Rory McIlroy has issued a plea for unity over the rule changes on putting which could split the game.
The PGA Tour has come out against the proposed ban of anchored putters from 2016, joining the PGA of America in opposing the move.
Golf's governing bodies, the R&A and USGA, announced the proposed changes last year and a 90-day consultation period for views on the rule changes to be expressed expires on Thursday.
And although PGA Tour commissioner Tim Finchem did not specify what would happen if the ban comes into force, there is a real danger of different rules being applied at different events.
The PGA Tour runs the lucrative American circuit and plays a dominant role in staging World Golf Championship events.
Traditionally they adopt the rules of golf as determined by the R&A and USGA, who run the Open Championship and US Open respectively, while the PGA of America organise the US PGA Championship and American Ryder Cup team.
European Tour chief executive George O'Grady has previously hinted they will abide with the R&A, saying with regard to the rules: "We follow them, we don't make them."
McIlroy had previously said that he fully agreed with the ban, but speaking ahead of his defence of the Honda Classic, he appeared more concerned with achieving uniformity.
"I saw what Tim Finchem had to say and it seems like the European Tour is going to go a different way," McIlroy told a press conference.
"I read a thing Monty (Colin Montgomerie) said that this divide isn't good for golf and I don't think it is. We either need to all be on one side or the other.
"It's up to the governing bodies at the end of the day to decide. I sort of think it was a bit of a knee-jerk reaction to how much success people were having with it (players using long putters have won three of the last five majors).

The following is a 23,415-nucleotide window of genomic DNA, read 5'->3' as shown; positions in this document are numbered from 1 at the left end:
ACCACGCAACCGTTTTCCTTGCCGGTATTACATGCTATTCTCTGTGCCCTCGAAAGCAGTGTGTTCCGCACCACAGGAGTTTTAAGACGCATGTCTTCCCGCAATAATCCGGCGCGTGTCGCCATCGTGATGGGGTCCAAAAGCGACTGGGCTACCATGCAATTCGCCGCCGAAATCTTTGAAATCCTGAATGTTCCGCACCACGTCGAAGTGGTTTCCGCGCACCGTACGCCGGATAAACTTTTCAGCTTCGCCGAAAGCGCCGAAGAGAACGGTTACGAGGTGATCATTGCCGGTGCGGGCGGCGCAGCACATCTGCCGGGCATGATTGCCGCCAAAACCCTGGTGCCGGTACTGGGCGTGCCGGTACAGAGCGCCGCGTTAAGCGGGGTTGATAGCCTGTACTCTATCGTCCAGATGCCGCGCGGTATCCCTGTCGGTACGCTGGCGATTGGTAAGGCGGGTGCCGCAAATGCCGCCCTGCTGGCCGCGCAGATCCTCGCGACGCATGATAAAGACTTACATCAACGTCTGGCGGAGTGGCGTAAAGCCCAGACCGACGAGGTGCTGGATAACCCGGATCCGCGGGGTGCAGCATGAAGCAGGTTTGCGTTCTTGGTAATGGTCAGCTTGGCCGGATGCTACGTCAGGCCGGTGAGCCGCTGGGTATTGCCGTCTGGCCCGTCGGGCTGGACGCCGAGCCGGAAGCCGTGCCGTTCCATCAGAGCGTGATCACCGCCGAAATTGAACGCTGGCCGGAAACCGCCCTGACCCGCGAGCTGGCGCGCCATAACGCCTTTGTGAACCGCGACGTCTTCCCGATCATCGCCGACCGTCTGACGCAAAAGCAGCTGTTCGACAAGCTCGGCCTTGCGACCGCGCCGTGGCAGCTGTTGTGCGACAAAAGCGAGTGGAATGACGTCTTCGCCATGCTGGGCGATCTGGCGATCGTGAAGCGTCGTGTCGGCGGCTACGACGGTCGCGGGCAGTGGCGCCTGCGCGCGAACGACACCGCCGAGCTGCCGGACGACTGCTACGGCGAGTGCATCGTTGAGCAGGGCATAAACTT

"I'm all for people enjoying the game and trying to make the game as easy as possible" - Rory McIlroy
"I'm all for people enjoying the game and trying to make the game as easy as possible and bringing people to the game, and if that means they should allow anchored putters to make it easier for the general public then that's a good thing.
"But then they talk about bifurcation, whether you should have one set of rules for us and one set for the amateurs and it's just a bit of a mess and opened a can of worms."
Asked if he thought the PGA Tour should go along with the USGA, McIlroy added: "I would. We have put the game of golf in the hands of the R&A and USGA for I don't know how many years and have always abided by the rules that they've set and I don't think there should be any difference."
And if that means allowing long putters, McIlroy appeared relaxed on the issue.
"If it were up to me, whatever decision the USGA comes to, maybe the pressure the PGA Tour has put on them, they might change their minds and rethink about it, and if they do that it's totally fine with me."